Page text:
Q: What are your predictions for the lake in the next 10 years?

A: Over the next 10 years, the development and construction will go green because it’s an important way of preserving energy and providing a better way for families to live comfortably. I think commercial development will be very slow to recover because we’ve overdone it. Key locations are the ones that will survive. … The residential market will come back starting this summer, but where it was [pre-recession] will not happen in the next decade. Maybe 80 percent is the best it can come back to.

Q: What are your plans for the future?

A: If people who live here will shop at home and keep spending their dollars here, Smith Mountain Lake will keep rolling on. We can continue to improve services if people continue to patronize the things we already have. Hopefully, I’m going to spend my next 10 years impressing that upon people.

Business Highlights

Golf Courses and Country Club Communities
The Waterfront Country Club (1976)
The Water’s Edge Country Club (1985)
The Westlake Golf & Country Club (1996)

Other Residential Communities
The Boardwalk (1995)
The Farm (2007)

Real Estate Sales and Marketing
Prudential Waterfront Properties (1987)

Commercial
Willard Construction of Roanoke Valley, Inc. (1973)
Smith Mountain Building Supply – Southlake (2000)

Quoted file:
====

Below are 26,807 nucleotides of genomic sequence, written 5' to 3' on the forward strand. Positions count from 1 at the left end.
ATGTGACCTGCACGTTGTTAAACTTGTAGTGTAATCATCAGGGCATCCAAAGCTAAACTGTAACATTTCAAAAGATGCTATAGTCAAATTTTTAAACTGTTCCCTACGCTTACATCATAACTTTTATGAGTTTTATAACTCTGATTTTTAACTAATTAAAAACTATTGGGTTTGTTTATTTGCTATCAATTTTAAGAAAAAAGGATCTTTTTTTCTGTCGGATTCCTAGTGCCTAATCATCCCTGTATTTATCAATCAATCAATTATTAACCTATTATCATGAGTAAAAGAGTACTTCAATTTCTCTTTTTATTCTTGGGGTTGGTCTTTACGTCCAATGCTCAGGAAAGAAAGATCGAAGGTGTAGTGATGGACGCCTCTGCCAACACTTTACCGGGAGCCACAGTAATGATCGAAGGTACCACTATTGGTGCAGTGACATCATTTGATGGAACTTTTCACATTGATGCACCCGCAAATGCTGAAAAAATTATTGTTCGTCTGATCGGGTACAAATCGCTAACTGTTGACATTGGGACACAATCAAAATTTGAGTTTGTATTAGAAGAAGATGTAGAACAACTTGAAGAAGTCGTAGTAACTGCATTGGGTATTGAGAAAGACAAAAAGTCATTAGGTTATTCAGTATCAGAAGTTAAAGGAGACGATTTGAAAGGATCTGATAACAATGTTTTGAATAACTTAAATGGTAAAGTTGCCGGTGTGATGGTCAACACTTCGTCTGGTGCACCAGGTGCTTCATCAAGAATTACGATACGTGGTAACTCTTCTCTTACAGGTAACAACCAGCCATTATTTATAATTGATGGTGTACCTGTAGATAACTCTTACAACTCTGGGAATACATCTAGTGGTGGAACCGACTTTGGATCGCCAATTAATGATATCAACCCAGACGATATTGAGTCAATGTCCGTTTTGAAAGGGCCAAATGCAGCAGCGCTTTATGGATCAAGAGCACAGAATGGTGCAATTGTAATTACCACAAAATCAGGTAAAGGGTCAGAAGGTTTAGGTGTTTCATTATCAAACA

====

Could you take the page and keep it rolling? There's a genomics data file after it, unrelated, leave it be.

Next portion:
Smith Mountain Building Supply – Westlake (2001)
Westlake Towne Center (2001)
Westlake Cinema (2005)
Westlake Salon & Spa (2009)

March 24, 2011   No Comments

The Willard Companies Wins Enduring Enterprise Award

Enduring Enterprise Award

The Smith Mountain Lake Regional Chamber of Commerce rang in 2011 with the theme, “Celebrate” at their Tenth-Annual Chamber Awards Dinner. In addition to gathering the membership to kick off the 2011 business year in grand style, the dinner also served as a platform to recognize the work of area individuals and businesses for outstanding achievement.

The Willard Companies received the “Enduring Enterprise Award”. This award goes to the business that has survived the test of time and has demonstrated leadership, superior customer service, and a contribution to the quality of life.

Prudential Waterfront Properties, The Willard Companies real estate division, was nominated for the “Regional Advocate Award”. This award goes to a SML Chamber member or business who has exhibited creativity in promoting this region as well as their business and has used many levels of marketing to significantly impact growth in the region as well as promote products, services, and this region.

February 4, 2011   No Comments